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Why mixed martial arts -- a bloody blend of disciplines often called ultimate fighting -- may replace boxing as America's mayhem of choice

Wednesday, Jun 15 2005
In the dim light of the hallway, Gilbert Melendez's tiny 4-ounce gloves flick through the darkness and the tension. Jab, jab, hook. Double jab. Shoot in for the takedown. A sheen of sweat slicks the face of the 23-year-old former San Francisco State wrestler as he flurries silently, alone with his thoughts. Behind him, written in kanji on the wall, are the names of fighters who have lived this moment before. In front, the doors lead to Tokyo's famed Korakuen Hall, where 1,000 Japanese fans wait for Melendez, tonight's main event at 143 pounds and a rising star in the world of mixed martial arts, to boom out of the darkness and into the ring to put his 8-0 record on the line.

The lean, curly-haired Daly City resident has tried to block out the cheers as Americans in the two preceding bouts went down to Japanese fighters. Ray Cooper of Hawaii lost by TKO. Stonnie Dennis, a little Kentuckian in Rocky shorts, took a kick to the neck in the first round and keeled over like a cut tree. In fact, everyone from Melendez's gaijin-only dressing room has lost tonight, including the pretty 16-year-old Dutch girl who returned from her fight sobbing softly, holding an elbow that had been wrenched in an armbar.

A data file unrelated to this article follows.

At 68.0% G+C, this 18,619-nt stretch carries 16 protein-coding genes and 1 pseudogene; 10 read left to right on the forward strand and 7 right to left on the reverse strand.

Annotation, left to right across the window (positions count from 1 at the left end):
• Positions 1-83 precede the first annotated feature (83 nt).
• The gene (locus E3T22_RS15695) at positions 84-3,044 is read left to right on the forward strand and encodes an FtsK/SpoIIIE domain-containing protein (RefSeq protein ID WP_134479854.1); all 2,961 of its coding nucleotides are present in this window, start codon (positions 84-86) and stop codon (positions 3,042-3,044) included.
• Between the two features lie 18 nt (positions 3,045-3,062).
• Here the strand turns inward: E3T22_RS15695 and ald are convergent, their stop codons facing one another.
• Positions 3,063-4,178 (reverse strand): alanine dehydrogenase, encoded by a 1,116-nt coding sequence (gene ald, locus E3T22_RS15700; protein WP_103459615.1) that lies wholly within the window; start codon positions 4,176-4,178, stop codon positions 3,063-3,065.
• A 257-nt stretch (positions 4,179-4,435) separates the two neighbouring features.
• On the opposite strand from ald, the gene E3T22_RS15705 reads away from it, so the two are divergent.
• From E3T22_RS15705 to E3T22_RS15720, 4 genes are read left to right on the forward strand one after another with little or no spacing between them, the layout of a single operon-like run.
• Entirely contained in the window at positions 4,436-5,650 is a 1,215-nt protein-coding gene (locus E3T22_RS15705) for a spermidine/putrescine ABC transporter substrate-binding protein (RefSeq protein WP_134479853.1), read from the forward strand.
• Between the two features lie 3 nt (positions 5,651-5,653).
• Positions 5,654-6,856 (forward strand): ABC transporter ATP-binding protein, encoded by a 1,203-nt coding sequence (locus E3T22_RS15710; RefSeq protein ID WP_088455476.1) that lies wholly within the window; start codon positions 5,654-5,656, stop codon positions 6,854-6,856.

In mixed martial arts, or MMA -- an often bloody blend of boxing, kickboxing, jiujitsu, and wrestling commonly called extreme fighting or ultimate fighting -- a perfect record is a rarity. There are too many ways to get caught. A haymaker on the chin. A knee or elbow strike to the skull. Chokeholds that stop blood flow to the brain, joint locks that tear ligament and snap bone. All are legal moves in what may be the toughest, most violent professional sport in existence, one that has surged in popularity here and across the country and, bolstered by new sanctioning laws and improved cash flow, occupies a growing slice of the American sports landscape.

In MMA, competitors must be expert in multiple styles of fighting to avoid being knocked out, choked out, or forced to tap out from pain. But even the best eventually lose. Melendez is the No. 1 lightweight contender in the world in Shooto, the organization behind tonight's card. Pound for pound, he's ranked 10th in the world by, a Web site that crunches statistical data on the sport. The kid can scrap. But if he lets up in the ring for even a second, he's done.

"Defeat is inevitable," Melendez says; the only question is if it will happen tonight.

The Fairtex-Team Cesar Gracie jersey shifts fluidly over Melendez's frame as the fighter bounces on his toes. The Shooto staff is clearing the ring for the main event. It is almost time. "My house!" Melendez woofs in the on-deck hallway.